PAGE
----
TLR Design Heritage


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The Rolleicord DNA
Recipe for Success
The Rollei Comparison - Can Yashima Match Franke & Heidecke?

The Rolleicord DNA

It is interesting that not only the general design and layout but the body casting in particular of the original Pigeonflex was very similar to both the Rolleicord models of 1936 to 1938 and to other Rollei clones from post-War startups at the time e.g., Cosmoflex, Nikkenflex, Malcaflex, Manonflex and others. I have seen at least two Yashicaflex Cs for sale on Yahoo Japan fitted with a perfectly natural looking backs similar to those commonly found on some Tōkyō Kōgaku, or Tokyo Optical Co., (later Topcon) made Laurelflex and Primoflex models - obviously the designs, dimensions and tolerances were very close. The smaller companies were more likely to have started as assemblers of parts than designers and manufacturers - how the early Yashica fits into this spectrum is not known. The more established brands often showed more individuality and innovation but the clear link to Franke & Heidecke design was common to all.

It would be a mistake to think that copying was a post-War phenomenon. Pre-War and early War TLR models were much more likely to be a carbon copy of a Rolleicord down to trim and feature-set, some perhaps introduced as the originals became difficult to obtain.

1953 Yashima Pigeonflex on left, right image is of a pre-War Rolleicord II. Note the body casting detail - early Rolleicord type for both. The nameplate with underlined name channeled the later Rolleicords.

(Left image courtesy of Tom Heckhaus, right, detail from larger web image)

By the early 1950s, some Japanese TLRs were already based more on the 1940's Rolleicord type bodies (the differences were mainly cosmetic around the focusing lens board panel surround) and the remaining makers, including Yashima, seemed to move to the newer design as one (see “Bodies & Trim”). Below left is a later Rolleicord II from probably the early 1940s with the newer style casting which Yashima adopted in 1955. The first Yashima models didn't include some of the contemporary Rolleicord's more advanced and costly features such as the auto-stop film wind with film counter and Bay 1 lens mounts, even though auto-stop film winding had been common on pre-War Japanese clones. The 1955 Yashicaflex C on the right has these features already (plus also the sports viewfinder and flash sync which first appeared on Rolleicord III models in 1950 and an accessory shoe which is missing from all Rolleicord models).

(Left image courtesy of Göran Årelind)

The copying of Franke & Heidecke TLRs was more than skin deep. Below are film spool knob side castings and mechanisms from both makers:

(Image 1 is detail from larger web image, images 2 and 3 courtesy of Göran Årelind)

Image 1 is a 1953 Yashima Pigeonflex with early body. Image 2 is a post-1958 Yashica 635 with late body. Image 3 is a 1940s Rolleicord II with late body. Pretty much everything looks the same and fits in the same place in all three cameras. The only significant differences are that the Pigeonflex doesn't have the spring and other parts associated with the film counter shaft even though the casting makes provision for it (slot left of top spool knob), the Yashica cameras have an additional part at the bottom to assist with the focus mechanism adjustment (there on later Rolleis, presumably from before 1953 and copied by Yashima) and the 635 has a hole for the 35 mm rewind release (middle of the right edge). The Rolleiflex shows a similar heritage to the Rolleicord but it's castings are more complex and the mechanisms, although operating in a similar way, are more refined. In comparison, the Yashica-Mat is virtually identical to the Yashica 635 except that the focus shaft is extended for mounting the focusing knob on the spool knob side (in place of the retaining screw for the brass focusing cam in the centre).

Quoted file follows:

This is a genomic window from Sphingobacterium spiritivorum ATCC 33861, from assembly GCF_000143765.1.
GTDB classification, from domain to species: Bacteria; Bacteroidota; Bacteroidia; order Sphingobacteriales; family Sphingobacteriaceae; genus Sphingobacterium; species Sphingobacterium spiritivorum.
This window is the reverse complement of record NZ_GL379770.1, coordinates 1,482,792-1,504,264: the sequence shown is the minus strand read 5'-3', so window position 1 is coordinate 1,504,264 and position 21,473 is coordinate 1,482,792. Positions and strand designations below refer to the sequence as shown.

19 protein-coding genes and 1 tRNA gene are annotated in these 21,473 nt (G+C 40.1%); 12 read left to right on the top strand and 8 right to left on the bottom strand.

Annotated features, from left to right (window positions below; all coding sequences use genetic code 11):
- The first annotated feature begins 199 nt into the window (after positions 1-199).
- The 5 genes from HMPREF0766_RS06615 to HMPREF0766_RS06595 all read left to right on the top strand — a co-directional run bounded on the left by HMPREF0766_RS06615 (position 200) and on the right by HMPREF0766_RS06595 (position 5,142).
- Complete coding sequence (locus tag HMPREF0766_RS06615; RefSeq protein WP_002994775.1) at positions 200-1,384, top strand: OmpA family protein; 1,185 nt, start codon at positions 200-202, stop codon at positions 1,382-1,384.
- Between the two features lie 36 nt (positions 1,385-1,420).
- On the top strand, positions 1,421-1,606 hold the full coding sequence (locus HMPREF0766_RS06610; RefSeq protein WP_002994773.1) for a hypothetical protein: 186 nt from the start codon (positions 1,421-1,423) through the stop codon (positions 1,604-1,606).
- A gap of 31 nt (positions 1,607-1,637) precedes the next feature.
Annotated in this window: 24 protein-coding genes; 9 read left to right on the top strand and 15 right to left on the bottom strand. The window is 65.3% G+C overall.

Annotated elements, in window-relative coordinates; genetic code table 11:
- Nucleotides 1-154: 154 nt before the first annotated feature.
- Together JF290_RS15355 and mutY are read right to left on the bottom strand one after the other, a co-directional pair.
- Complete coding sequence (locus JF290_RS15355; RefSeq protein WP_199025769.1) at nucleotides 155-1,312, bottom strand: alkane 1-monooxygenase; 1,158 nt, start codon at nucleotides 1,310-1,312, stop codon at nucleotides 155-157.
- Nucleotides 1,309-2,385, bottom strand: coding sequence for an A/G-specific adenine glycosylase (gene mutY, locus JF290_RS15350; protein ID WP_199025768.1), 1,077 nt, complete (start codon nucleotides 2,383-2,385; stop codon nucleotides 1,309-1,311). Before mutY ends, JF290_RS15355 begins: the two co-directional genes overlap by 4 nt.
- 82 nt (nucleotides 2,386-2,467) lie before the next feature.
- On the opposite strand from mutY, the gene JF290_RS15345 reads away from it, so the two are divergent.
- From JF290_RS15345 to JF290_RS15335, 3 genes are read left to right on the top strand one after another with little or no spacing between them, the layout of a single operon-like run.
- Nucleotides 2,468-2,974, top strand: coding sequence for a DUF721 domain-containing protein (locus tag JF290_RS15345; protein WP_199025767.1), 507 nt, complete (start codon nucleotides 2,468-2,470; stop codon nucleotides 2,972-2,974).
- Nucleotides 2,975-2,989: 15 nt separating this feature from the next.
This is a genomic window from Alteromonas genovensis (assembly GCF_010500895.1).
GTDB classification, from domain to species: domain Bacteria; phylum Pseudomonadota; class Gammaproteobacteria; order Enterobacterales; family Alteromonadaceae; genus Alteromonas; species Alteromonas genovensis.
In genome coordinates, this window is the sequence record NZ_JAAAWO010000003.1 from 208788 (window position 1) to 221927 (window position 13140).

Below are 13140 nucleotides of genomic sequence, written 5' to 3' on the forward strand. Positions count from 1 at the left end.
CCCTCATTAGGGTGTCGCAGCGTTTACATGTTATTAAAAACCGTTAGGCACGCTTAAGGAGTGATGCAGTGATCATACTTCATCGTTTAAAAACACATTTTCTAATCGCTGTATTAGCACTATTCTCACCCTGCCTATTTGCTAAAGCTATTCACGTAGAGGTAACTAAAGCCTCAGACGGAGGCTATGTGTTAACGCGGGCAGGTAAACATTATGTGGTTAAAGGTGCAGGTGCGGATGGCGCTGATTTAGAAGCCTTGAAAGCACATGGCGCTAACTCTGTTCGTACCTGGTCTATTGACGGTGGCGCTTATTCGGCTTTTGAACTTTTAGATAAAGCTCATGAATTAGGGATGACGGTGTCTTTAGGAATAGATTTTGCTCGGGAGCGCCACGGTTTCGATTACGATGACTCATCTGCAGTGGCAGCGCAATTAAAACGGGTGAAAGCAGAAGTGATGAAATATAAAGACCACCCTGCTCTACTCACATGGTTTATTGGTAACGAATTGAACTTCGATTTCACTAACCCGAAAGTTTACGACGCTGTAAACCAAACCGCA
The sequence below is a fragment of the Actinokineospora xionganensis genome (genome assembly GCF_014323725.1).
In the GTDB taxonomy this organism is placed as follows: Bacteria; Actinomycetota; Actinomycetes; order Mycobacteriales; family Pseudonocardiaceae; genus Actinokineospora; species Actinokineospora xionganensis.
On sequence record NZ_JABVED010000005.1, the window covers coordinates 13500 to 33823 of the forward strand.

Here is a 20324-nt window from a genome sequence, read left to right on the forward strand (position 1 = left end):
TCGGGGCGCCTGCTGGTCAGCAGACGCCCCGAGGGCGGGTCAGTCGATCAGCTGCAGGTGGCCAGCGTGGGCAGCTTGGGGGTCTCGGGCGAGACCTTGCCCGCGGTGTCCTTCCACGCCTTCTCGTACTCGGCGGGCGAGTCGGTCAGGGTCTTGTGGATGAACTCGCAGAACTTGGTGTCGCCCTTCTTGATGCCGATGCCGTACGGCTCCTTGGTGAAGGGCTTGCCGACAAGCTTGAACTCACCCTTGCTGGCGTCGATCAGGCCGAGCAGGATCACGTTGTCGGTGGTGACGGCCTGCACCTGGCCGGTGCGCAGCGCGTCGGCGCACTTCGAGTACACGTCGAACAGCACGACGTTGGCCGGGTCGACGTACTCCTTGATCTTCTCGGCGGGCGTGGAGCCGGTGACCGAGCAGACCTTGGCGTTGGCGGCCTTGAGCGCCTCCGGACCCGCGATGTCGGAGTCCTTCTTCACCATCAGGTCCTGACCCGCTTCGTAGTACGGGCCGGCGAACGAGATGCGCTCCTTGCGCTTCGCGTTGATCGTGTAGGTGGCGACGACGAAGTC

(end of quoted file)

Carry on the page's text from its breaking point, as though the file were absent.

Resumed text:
In that context, it is important to appreciate that the Rolleiflex is a more expensive and sophisticated professional tool than the Rolleicord. The Yashica crank wind models, starting with the Yashica-Mat, may bear a passing resemblance to the Rolleiflex and operate in a similar way but in reality, they are typical Yashica 66 models with the crank wind adaptation bolted on. Mechanically, the most generous comparison to a Franke & Heidecke model would be to think of them as crank wind Rolleicords.

Superficially, the Yashica-Mat gear train on the left seems to replicate the early Rolleiflex on the right quite closely (later Rolleiflex models are very similar). Rather than re-inventing the wheel, Yashima took a proven design and adapted it for low cost mass production. It's not a Rolleiflex competitor in the sense that most people buying a Yashica-Mat couldn't afford a Rollei even if they wanted one and the people buying a Rolleiflex were either well-heeled enthusiasts or already successful professionals needing a robust and reliable tool.

(Detail from larger web images)

The differences between the two can be summed up by that well-used saying, “the devil is in the detail”. The Yashica's pressed metal linkages appear simpler, thinner and with more basic pivot points. The soft brass intermediate gears are cheaper to produce and machine and don't require as-close tolerances to mesh smoothly with harder metal components. The downsides are that larger tolerances reduce smoothness, increase noise and the soft brass wears quicker. For its intended market, the Yashica-Mat was perfectly adequate, even for light professional use. We are talking about degrees here, not night and day differences.